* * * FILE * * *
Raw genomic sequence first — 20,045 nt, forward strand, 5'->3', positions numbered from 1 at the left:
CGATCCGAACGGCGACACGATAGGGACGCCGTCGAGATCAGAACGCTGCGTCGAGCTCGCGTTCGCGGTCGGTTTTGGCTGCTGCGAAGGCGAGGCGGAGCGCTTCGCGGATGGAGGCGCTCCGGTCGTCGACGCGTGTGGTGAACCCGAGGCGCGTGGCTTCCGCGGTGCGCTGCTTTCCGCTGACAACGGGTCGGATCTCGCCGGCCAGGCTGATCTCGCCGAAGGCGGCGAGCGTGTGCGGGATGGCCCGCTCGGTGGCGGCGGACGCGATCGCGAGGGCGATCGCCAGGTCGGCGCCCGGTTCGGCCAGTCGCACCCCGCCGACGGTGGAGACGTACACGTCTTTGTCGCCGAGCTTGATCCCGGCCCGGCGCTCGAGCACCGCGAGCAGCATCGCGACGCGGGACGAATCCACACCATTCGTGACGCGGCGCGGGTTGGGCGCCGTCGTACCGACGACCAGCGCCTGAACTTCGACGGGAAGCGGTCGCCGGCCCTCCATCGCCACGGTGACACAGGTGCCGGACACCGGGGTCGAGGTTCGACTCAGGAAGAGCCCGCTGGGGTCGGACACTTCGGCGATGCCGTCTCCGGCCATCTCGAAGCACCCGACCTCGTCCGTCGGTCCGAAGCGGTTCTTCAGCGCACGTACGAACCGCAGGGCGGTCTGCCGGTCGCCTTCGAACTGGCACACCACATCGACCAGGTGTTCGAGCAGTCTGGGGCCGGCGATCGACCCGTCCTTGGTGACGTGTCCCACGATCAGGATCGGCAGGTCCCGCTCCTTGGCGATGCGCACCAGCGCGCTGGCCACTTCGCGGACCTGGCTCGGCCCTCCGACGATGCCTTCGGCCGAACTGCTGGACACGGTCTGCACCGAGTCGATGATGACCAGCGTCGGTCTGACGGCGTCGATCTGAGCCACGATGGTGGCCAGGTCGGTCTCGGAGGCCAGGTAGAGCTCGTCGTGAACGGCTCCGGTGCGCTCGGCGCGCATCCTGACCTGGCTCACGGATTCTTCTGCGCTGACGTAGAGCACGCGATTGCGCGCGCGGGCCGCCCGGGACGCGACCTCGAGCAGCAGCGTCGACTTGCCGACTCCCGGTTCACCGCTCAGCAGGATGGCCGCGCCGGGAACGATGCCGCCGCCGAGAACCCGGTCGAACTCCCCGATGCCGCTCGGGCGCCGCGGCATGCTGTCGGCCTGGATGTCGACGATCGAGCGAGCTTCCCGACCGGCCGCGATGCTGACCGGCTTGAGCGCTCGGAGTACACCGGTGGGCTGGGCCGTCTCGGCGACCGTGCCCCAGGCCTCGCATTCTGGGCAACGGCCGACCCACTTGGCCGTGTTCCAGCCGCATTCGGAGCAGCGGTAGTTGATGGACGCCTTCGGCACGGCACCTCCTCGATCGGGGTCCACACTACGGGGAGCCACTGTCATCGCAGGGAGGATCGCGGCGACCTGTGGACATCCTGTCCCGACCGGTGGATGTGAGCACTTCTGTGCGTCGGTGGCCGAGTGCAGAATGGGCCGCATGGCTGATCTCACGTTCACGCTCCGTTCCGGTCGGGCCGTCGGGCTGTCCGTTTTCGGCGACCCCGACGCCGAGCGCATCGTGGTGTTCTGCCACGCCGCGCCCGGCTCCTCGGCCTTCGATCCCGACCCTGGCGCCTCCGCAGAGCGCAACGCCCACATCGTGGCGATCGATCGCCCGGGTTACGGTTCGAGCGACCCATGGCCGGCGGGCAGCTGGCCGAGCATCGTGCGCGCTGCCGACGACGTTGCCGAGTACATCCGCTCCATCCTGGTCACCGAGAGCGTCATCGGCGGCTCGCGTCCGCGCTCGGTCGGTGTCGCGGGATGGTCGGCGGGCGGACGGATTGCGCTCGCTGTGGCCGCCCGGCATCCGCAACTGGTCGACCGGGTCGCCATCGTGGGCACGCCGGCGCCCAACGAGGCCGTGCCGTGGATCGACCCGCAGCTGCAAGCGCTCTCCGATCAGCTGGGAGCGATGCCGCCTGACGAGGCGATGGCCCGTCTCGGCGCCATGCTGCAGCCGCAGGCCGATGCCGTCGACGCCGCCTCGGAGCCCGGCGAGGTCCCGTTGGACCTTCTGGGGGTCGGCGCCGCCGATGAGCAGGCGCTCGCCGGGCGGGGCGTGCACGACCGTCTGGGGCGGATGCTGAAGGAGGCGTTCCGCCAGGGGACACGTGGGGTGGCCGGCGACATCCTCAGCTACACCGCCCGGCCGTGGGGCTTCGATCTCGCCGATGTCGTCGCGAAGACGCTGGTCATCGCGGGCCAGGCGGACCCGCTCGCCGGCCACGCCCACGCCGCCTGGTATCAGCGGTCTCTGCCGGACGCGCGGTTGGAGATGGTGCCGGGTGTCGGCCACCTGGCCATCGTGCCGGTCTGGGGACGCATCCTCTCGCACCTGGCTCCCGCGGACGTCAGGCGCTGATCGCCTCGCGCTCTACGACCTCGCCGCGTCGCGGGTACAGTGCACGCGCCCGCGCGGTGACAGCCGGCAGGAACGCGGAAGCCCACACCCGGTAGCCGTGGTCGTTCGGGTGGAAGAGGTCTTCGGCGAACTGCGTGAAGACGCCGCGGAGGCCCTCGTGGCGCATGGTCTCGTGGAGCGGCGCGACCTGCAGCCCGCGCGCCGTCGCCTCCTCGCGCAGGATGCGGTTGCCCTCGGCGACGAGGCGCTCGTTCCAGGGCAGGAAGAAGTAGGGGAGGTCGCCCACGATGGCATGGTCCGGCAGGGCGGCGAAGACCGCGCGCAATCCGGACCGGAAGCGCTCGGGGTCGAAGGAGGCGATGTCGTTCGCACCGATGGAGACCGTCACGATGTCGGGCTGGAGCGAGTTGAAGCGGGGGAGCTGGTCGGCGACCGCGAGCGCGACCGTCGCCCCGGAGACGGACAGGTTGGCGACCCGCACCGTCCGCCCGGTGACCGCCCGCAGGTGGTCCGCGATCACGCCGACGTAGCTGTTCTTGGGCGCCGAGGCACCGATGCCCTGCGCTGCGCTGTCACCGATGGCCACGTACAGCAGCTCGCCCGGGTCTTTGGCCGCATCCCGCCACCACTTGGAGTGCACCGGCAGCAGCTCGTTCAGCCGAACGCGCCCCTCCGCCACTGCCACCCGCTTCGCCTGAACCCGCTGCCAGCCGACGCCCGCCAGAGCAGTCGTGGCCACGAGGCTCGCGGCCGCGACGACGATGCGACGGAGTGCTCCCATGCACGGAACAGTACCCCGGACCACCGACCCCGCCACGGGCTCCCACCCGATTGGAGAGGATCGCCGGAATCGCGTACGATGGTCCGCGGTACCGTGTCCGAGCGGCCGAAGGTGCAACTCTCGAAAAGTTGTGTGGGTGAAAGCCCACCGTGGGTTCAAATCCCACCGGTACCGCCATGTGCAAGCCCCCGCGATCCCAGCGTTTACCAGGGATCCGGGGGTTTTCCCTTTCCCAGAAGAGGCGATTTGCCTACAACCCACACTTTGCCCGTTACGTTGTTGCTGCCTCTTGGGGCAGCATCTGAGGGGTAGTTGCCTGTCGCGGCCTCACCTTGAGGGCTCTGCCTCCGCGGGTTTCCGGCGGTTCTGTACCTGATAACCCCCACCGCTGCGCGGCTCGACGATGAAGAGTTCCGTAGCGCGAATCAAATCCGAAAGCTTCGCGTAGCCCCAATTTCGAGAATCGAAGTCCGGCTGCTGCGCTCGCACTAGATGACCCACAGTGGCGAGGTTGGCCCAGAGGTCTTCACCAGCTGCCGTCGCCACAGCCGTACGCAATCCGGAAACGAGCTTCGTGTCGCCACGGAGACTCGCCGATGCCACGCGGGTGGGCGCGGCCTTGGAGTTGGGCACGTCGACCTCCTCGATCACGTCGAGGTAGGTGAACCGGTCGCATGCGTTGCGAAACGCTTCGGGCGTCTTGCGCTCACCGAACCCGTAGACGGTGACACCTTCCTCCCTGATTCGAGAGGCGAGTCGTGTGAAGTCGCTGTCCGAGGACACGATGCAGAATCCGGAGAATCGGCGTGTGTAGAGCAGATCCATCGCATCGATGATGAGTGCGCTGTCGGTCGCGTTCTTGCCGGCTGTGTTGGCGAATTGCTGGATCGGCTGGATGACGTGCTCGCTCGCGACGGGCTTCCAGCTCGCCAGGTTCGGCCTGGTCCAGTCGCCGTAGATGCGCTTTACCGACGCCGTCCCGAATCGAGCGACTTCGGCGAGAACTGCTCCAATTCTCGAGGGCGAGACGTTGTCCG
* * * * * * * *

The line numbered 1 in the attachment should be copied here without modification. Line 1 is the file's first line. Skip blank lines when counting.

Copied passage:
Raw genomic sequence first — 20,045 nt, forward strand, 5'->3', positions numbered from 1 at the left: